of fertilizers to the crop, which resulted, to low yield and much labour. In
view of the uses and the economic importance and high demand of this crop, this
study was carried out to examine the effect of spacing and NPK fertilizer rates
on the yield and yield components of okra in Mubi, Adamawa State Nigeria.
MATERIALS AND METHODS
Field experiments were carried out at the Teaching and Research Farm of the
Department of Crop Science, Adamawa State University, Mubi during the 2007 and
2008 cropping seasons. The experiments were designed to study the growth and
yield of okra (Abelmoschus esculentus) as affected by plant density and
NPK fertilizer. Mubi lies within latitude 10° 08N and 10° 30N
longitude 13°N 11 E and 13°25 E in the Northern Guinea Savannah
of Nigeria (Obiefuna et al., 1997). The okra
seeds were obtained from the local farmers in Mubi. It was a local variety and
a dwarf type which grow up to a height of 70 cm and matures in 45 to 50 days.
The pods are medium long, green and five ridged, also rough and hairy.
A split plot design was used with four spacing (60x30, 90 x 30, 60 x 60 and
75 x 45 cm) as main plots and the quantity of N.P.K (15:15:15) (0, 100, 150
and 200 kg ha-1) as subplots which were replicated three times. Unit
plot size was 4 x 3 m (12 m2) with 1 and 0.5 m pathway between each
replication and the plots, respectively. The four rates of fertilizer were applied
as per treatment in two equal split doses at two and four weeks after sowing.
Weeding was done as when necessary with a simple hoe. The data collected were
number of fruits per plant, length of fruit, fresh weight of fruits and dry
weight. The data collected were subjected to Analysis of variance (ANOVA) and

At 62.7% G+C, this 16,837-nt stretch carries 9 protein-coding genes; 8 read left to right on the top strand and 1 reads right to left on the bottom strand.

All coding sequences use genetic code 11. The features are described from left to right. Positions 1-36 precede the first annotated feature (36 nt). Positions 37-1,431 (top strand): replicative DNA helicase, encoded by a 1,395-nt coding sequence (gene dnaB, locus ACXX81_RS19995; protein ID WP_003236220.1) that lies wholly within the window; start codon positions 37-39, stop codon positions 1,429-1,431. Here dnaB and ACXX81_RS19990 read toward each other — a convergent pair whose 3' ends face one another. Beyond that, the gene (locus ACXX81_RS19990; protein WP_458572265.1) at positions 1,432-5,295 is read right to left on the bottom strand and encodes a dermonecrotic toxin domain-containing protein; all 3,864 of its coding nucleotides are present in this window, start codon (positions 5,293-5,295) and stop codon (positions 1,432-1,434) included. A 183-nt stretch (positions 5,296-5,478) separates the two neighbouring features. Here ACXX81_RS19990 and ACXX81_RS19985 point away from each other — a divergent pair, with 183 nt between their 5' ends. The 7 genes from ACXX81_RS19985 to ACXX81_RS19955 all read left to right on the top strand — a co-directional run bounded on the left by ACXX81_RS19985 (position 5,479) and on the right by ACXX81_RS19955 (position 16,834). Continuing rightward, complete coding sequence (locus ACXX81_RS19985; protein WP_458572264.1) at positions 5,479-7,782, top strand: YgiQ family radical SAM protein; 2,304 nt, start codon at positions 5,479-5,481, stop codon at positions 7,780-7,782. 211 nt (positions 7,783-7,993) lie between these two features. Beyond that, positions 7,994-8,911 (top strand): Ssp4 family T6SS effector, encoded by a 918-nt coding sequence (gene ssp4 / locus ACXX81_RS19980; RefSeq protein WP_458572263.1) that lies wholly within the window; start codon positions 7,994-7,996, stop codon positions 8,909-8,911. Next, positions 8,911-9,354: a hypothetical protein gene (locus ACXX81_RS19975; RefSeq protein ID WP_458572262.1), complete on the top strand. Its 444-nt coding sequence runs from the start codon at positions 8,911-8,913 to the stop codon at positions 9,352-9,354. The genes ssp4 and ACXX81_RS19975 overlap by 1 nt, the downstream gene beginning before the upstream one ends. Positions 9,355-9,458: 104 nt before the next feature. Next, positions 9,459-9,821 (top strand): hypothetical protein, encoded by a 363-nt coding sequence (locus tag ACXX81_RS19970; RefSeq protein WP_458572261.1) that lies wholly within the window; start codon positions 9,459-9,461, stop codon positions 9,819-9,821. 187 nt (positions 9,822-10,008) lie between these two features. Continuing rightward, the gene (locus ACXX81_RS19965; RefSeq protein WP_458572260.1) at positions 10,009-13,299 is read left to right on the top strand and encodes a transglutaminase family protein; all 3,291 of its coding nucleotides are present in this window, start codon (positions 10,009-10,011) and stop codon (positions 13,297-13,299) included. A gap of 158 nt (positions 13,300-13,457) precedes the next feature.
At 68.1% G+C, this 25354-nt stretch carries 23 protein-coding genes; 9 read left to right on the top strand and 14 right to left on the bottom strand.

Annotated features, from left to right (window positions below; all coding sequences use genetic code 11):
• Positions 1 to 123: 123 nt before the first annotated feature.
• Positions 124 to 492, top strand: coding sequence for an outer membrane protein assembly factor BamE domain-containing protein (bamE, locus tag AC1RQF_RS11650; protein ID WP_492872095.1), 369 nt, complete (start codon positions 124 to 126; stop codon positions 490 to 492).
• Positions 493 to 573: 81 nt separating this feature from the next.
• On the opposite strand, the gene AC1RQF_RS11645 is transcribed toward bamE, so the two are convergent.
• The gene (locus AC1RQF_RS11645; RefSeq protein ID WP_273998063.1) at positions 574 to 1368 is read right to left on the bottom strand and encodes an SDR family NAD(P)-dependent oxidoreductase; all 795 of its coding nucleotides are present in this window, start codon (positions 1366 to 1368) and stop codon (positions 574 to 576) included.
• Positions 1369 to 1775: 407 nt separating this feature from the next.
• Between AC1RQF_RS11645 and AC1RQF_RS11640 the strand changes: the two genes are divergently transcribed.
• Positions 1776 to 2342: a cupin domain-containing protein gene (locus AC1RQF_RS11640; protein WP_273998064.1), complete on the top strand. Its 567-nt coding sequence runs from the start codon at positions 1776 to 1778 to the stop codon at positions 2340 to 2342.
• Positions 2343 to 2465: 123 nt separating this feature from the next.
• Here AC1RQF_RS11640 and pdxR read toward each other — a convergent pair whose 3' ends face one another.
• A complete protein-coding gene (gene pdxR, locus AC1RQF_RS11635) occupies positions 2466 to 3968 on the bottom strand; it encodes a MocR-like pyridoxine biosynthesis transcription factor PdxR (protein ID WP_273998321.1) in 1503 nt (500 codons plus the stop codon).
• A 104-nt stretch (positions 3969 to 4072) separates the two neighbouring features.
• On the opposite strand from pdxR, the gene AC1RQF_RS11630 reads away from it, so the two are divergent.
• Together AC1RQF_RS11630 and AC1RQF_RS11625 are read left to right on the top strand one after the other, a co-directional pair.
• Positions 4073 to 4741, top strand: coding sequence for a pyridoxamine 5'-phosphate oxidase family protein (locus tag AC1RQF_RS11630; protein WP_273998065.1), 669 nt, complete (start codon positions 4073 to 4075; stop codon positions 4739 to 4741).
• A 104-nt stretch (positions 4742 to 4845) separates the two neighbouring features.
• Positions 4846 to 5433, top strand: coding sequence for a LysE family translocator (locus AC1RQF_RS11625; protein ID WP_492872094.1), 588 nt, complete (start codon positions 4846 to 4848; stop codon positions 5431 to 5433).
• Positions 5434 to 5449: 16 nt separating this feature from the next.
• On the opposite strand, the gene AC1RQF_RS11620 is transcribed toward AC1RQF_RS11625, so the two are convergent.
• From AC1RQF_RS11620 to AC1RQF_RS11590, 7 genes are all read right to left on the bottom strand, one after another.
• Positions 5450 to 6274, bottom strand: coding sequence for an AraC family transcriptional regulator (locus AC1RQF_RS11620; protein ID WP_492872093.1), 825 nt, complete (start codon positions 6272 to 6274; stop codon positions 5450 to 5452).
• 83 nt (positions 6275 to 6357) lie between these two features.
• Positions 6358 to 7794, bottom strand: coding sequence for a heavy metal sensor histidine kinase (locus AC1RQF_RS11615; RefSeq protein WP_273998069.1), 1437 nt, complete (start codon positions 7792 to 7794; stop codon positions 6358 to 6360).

means were separated using Duncans Multiple Range Test (DMRT).
RESULTS AND DISCUSSION
Effect of spacing and NPK fertilizer on number of fruits per plant is presented
in Table 1 and 2. Results on the number
of fruits per plant in 2007 were not influenced by spacing. However in 2008,
number of fruits per plant was significantly influenced by spacing treatments.
Results showed that higher fruit yield per plant was recorded in wider spacing
(75x45 cm) than closer spacing. The possible reason wider spacing produced more
healthy plants than closer spacing because of less competition for nutrients.
This result is also corroborated by Raemaekers (2001)
who reported that optimal plant density should be adjusted to the local condition
and the type of varieties to be grown. There was an increase in the number of
fruits per plant with increase in the rate of NPK fertilizer. Application of
150 kg ha-1 of NPK in both 2007 and 2008 produced the highest number
of fruits per plant of 7.7 and 7.7 cm at 52 DAS, respectively, whereas plots
that received no fertilizer produced lower number of fruits per plant of 5 and
5.4 in 2007 and 2008, respectively. For the two seasons, application of 150
kg NPK ha-1 resulted in the highest number of fruits per plant. The
cultivar appear to be more responsive to higher rate of NPK (150 kg ha-1)
as it produced significantly higher number of fruits per plant than lower rates
of NPK. This is in agreement with the findings of Smith,
Smith et al. (2001) who reported that, the use of soil amendment
(NPK) under a environment significantly influenced the growth and pod yield
|| Means of yield parameters on okra grown in 2007 cropping
season in Mubi
|DAS: Days after sowing, NS: Not significant. Means with the
same letters in the same column are not significantly different using Duncans
multiple range test
|| Means of yield parameters on okra grown in 2008 cropping
season in Mubi
|DAS: Days after sowing. NS: Not significant. Means with the
same letters in the column are not significantly different using duncans
multiple range test
Table 1 and 2 show the Effect of spacing
and NPK fertilizer on fruit length. There was no significant difference in fruit
length as a result of spacing and NPK fertilizer application in 2007. However,
significant difference was observed in fruit length at 52 DAS in 2008. Plants
spaced closely (60x30 cm) produced longest fruits of 9.1 cm. There was significant
influence in the combined analysis from the two cropping seasons results
due to spacing treatments. This was contrary to the findings of Christo